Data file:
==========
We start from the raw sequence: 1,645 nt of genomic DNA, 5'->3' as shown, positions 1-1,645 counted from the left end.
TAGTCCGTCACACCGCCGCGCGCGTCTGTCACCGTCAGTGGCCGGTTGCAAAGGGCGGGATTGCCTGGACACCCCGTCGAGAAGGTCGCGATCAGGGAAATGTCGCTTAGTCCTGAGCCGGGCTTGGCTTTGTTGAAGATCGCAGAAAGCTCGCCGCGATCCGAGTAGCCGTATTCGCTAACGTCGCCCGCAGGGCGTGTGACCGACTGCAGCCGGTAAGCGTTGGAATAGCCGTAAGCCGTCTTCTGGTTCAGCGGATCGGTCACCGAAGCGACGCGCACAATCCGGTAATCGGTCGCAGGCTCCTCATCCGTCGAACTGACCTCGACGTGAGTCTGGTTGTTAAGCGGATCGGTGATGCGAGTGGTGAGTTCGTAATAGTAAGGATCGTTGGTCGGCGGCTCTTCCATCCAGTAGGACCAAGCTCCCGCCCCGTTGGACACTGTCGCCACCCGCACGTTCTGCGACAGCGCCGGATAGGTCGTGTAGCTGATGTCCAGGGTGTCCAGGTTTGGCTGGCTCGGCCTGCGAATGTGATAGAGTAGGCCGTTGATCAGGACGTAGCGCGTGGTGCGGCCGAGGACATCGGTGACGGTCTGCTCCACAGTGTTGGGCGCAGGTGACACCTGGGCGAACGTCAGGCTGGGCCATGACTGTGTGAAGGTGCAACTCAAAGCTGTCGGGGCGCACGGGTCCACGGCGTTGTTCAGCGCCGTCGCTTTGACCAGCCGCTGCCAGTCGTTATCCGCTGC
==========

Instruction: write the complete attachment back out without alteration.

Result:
We start from the raw sequence: 1,645 nt of genomic DNA, 5'->3' as shown, positions 1-1,645 counted from the left end.
TAGTCCGTCACACCGCCGCGCGCGTCTGTCACCGTCAGTGGCCGGTTGCAAAGGGCGGGATTGCCTGGACACCCCGTCGAGAAGGTCGCGATCAGGGAAATGTCGCTTAGTCCTGAGCCGGGCTTGGCTTTGTTGAAGATCGCAGAAAGCTCGCCGCGATCCGAGTAGCCGTATTCGCTAACGTCGCCCGCAGGGCGTGTGACCGACTGCAGCCGGTAAGCGTTGGAATAGCCGTAAGCCGTCTTCTGGTTCAGCGGATCGGTCACCGAAGCGACGCGCACAATCCGGTAATCGGTCGCAGGCTCCTCATCCGTCGAACTGACCTCGACGTGAGTCTGGTTGTTAAGCGGATCGGTGATGCGAGTGGTGAGTTCGTAATAGTAAGGATCGTTGGTCGGCGGCTCTTCCATCCAGTAGGACCAAGCTCCCGCCCCGTTGGACACTGTCGCCACCCGCACGTTCTGCGACAGCGCCGGATAGGTCGTGTAGCTGATGTCCAGGGTGTCCAGGTTTGGCTGGCTCGGCCTGCGAATGTGATAGAGTAGGCCGTTGATCAGGACGTAGCGCGTGGTGCGGCCGAGGACATCGGTGACGGTCTGCTCCACAGTGTTGGGCGCAGGTGACACCTGGGCGAACGTCAGGCTGGGCCATGACTGTGTGAAGGTGCAACTCAAAGCTGTCGGGGCGCACGGGTCCACGGCGTTGTTCAGCGCCGTCGCTTTGACCAGCCGCTGCCAGTCGTTATCCGCTGC